One of the most influential saints in St. John Paul II’s life was St. Albert Chmielowski, an advocate for the poor and suffering in Krakow, Poland.
In addition to being a painter, St. Albert also felt called by God to serve the unfortunate in his local community.
St. John Paul II praised his charitable heart when he canonized him on November 12, 1989:
In this tireless, heroic service in favor of the underprivileged he finally found his way. He found Christ. He took upon himself his yoke and his load; and it was not only “one who does charity, ” but became the brother of those he served. Their brother. The “gray brother,” as he was called.
St. Albert was a true brother to the poor and homeless, living with them in a shelter he established.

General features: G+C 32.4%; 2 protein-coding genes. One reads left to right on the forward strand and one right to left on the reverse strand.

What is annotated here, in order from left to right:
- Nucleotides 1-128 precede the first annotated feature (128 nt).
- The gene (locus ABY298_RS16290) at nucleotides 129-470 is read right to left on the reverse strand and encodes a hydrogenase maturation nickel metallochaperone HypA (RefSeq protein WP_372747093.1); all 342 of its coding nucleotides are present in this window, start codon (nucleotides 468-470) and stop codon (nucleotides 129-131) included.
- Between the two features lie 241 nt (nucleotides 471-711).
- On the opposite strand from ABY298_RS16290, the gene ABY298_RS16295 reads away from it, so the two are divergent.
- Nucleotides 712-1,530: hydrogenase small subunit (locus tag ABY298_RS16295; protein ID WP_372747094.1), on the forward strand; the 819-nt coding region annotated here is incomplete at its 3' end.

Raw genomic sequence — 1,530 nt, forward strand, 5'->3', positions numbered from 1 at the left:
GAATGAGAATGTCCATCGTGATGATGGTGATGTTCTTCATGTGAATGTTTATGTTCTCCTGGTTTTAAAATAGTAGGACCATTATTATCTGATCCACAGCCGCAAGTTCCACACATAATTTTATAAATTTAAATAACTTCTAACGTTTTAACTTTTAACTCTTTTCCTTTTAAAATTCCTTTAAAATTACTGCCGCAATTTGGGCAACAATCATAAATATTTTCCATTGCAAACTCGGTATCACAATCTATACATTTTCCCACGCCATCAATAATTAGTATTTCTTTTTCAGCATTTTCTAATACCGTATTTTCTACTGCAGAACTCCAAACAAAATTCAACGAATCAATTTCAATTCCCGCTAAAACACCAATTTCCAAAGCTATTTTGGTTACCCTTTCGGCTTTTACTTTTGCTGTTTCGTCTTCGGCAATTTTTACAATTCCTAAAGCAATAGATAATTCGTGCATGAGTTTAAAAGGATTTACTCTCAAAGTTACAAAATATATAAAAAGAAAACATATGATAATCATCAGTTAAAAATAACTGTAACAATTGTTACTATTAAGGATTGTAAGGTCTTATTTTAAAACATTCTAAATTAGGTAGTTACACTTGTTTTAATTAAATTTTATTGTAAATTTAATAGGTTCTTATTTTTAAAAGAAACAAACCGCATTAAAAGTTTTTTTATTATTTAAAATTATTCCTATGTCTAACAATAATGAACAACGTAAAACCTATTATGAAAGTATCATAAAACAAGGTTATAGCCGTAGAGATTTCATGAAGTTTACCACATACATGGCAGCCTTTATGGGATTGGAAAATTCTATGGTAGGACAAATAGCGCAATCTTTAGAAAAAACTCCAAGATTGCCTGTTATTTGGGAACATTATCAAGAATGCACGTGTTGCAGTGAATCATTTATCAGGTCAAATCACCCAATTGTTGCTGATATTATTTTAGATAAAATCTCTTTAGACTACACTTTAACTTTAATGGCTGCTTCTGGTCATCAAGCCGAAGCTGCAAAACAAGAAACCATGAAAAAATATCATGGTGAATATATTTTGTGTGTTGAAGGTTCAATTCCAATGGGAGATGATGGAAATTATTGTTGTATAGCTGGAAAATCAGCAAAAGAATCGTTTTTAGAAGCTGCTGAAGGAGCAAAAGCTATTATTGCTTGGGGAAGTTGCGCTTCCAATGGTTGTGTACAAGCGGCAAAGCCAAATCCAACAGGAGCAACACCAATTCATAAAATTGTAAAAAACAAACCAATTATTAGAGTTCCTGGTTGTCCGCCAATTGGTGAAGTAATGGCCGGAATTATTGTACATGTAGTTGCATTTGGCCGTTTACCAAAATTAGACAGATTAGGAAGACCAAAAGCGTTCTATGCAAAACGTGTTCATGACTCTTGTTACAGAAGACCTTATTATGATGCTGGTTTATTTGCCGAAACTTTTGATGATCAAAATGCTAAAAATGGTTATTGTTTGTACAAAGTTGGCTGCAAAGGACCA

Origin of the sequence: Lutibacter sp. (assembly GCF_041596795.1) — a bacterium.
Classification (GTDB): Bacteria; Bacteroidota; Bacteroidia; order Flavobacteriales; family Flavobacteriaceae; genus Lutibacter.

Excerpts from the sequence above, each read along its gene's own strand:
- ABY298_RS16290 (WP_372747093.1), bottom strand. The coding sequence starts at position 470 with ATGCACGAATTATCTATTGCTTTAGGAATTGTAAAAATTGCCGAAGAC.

He even died in that shelter on Christmas Day, December 25, 1916. Spending his last moments with his brothers, the poor.
His example greatly inspired St. John Paul II, who even wrote a play about him, as Filip Mazurczak explains for the National Catholic Register:
In 1949, the young Father Karol Wojtyła wrote a play about him titledOur God’s Brother. A Kracovian urban legend had it that Brother Albert met Vladimir Lenin (who lived in Krakow after being expelled from Russia) and debated him on how to best alleviate poverty. The play features imagined dialogues between the saint and the communist revolutionary (called “the Stranger”), powerfully showing the difference between the Christian and Marxist approach: The former argues that poverty can be overcome by seeing God’s image in the individual, while the latter reduces all to class struggle and argues that the rich must be violently overthrown.
It is fitting that he died on Christmas Day, a day that recalls the humility and poverty of Jesus Christ, born in a stable.
St. Albert was born into new life while in a poor homeless shelter.